Getting to grips with your Headache
According to the International Headache society there are over 300 types of headaches described - from migraines to chewing gum headaches (see ‘other headache types, diagram); With tension headaches and migraines being most common it’s helpful to know the difference.
Tension headaches - felt as mild to moderate pain on both sides of your head, maybe widespread and feel like a tight or pressing band. Not usually associated with nausea or aggravated by physical activity AND are often brought on by emotional stress, anxiety, depression, fatigue and poor postures.
Migraines - felt often as a throbbing moderate to severely disabling pain on one side of the head, but can alternate sides within and between an attack; The hallmark features of migraine include extra sensory symptoms such as nausea and/or vomiting, sensitivity to noise, light and occasionally smells. Approximately 20 % experience an aura (visual disturbances) and other neurological symptoms as one-sided arm tingling or weakness or even vertigo.
In many cases people put headaches down to the stress and strains of everyday life but in fact the exact pathophysiology of migraines, tension headaches and other benign recurring headaches is unclear; it is also now known that migraines are not caused by changes in blood circulation within the brain. But experts do agree that a portion of headaches (cervicogenic and tension headaches) are triggered by a dysfunction in the upper neck and thoracic spine.
Can Physiotherapy Help ?
Physical treatment or physiotherapy may not always be the first thing people consider for a headache. However, physiotherapy treatment can produce some great results especially, where medication and other treatment has failed. On top of this, there is growing clinical evidence that patients that have a neck component to their headache type can often do quite well with physiotherapy regardless of the precise diagnosis.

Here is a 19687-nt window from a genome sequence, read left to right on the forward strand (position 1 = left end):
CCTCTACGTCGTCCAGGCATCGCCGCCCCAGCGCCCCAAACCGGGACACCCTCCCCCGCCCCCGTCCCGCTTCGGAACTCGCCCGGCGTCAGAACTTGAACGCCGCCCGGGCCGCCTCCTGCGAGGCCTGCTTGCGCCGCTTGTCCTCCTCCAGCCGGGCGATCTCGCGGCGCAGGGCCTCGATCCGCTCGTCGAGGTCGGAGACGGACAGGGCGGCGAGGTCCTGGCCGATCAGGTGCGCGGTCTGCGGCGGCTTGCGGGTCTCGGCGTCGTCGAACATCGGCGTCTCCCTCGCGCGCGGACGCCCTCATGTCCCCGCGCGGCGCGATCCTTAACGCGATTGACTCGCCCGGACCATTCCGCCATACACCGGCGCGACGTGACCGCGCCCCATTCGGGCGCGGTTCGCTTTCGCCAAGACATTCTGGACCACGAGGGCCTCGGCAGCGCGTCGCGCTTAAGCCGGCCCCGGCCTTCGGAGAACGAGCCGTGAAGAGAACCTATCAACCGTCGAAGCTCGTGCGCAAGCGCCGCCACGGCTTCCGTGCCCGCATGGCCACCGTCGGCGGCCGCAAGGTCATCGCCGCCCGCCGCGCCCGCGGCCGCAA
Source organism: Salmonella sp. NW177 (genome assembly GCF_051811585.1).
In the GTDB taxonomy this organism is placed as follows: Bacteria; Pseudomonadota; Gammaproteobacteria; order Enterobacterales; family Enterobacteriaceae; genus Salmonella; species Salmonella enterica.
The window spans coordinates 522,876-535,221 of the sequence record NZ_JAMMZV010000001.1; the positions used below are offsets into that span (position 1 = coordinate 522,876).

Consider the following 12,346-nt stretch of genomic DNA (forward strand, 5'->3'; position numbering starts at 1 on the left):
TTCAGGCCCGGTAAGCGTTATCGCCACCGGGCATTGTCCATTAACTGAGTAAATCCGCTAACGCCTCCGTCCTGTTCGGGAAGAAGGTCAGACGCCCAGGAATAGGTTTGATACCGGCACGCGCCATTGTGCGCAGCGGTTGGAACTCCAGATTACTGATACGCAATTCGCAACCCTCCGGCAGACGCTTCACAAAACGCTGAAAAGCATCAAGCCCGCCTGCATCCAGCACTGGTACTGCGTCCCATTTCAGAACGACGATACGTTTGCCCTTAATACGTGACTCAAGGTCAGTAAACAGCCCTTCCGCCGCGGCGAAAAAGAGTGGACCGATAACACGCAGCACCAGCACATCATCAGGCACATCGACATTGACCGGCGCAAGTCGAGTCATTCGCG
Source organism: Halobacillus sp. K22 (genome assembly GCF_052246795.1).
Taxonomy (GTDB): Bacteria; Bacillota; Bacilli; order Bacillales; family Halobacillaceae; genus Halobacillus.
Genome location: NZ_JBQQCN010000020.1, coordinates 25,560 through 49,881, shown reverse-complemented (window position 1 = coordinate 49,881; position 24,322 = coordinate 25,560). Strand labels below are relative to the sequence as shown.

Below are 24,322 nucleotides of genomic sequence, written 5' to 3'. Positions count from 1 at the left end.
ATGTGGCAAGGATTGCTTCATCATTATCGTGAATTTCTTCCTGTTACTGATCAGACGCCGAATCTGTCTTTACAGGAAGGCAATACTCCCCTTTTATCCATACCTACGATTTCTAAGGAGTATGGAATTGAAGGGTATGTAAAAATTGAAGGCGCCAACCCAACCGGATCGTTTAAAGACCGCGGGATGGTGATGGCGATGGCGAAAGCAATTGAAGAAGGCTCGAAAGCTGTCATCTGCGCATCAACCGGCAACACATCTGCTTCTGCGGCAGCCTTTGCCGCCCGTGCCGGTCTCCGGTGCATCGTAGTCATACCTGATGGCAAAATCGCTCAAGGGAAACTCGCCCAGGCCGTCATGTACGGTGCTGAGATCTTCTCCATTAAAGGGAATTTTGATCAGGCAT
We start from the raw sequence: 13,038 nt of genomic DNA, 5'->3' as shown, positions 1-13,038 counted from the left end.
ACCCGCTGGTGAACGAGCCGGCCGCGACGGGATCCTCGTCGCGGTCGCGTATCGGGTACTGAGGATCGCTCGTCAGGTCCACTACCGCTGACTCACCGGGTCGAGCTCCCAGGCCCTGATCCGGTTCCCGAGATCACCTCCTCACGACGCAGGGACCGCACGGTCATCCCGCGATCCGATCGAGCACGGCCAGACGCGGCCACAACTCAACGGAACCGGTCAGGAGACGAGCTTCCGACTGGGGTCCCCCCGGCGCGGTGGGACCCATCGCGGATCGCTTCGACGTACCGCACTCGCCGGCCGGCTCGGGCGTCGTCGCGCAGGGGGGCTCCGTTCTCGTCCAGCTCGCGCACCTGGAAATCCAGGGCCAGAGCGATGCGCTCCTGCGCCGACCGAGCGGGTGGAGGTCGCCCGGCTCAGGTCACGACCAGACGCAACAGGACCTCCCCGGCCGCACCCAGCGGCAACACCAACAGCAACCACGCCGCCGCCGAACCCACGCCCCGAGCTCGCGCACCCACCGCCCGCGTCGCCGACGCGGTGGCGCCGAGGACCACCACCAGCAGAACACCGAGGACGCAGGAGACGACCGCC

A range of manual therapy techniques, particularly specific and targeted joint mobilisations can be used to restore movement at symptomatic joints and help maintain good posture of the upper spine. This can have a desensitising effect on the nervous system at a spinal segmental level and help reduce the likelihood of a headache being triggered.
A physiotherapist can also advise extensively on other potential headache triggers such as postural habits and loading, pain-behaviour, diet and sleep hygiene to name but a few. So if you are suffering from benign recurring headaches that are drastically interfering with your life, why not consider physiotherapy as a drug free alternative to greatly improving your quality of life.
Bookings can be made at Galway Bay Physiotherapy
Barbara Trant (BSc. Sports Rehabilitation, BSc. Physiotherapy, MSc. Clinical Physiotherapy)
Contact Us On:
091-569706/book online or
Monday-Friday, 8am to 8pm
Saturday, 10am to 2pm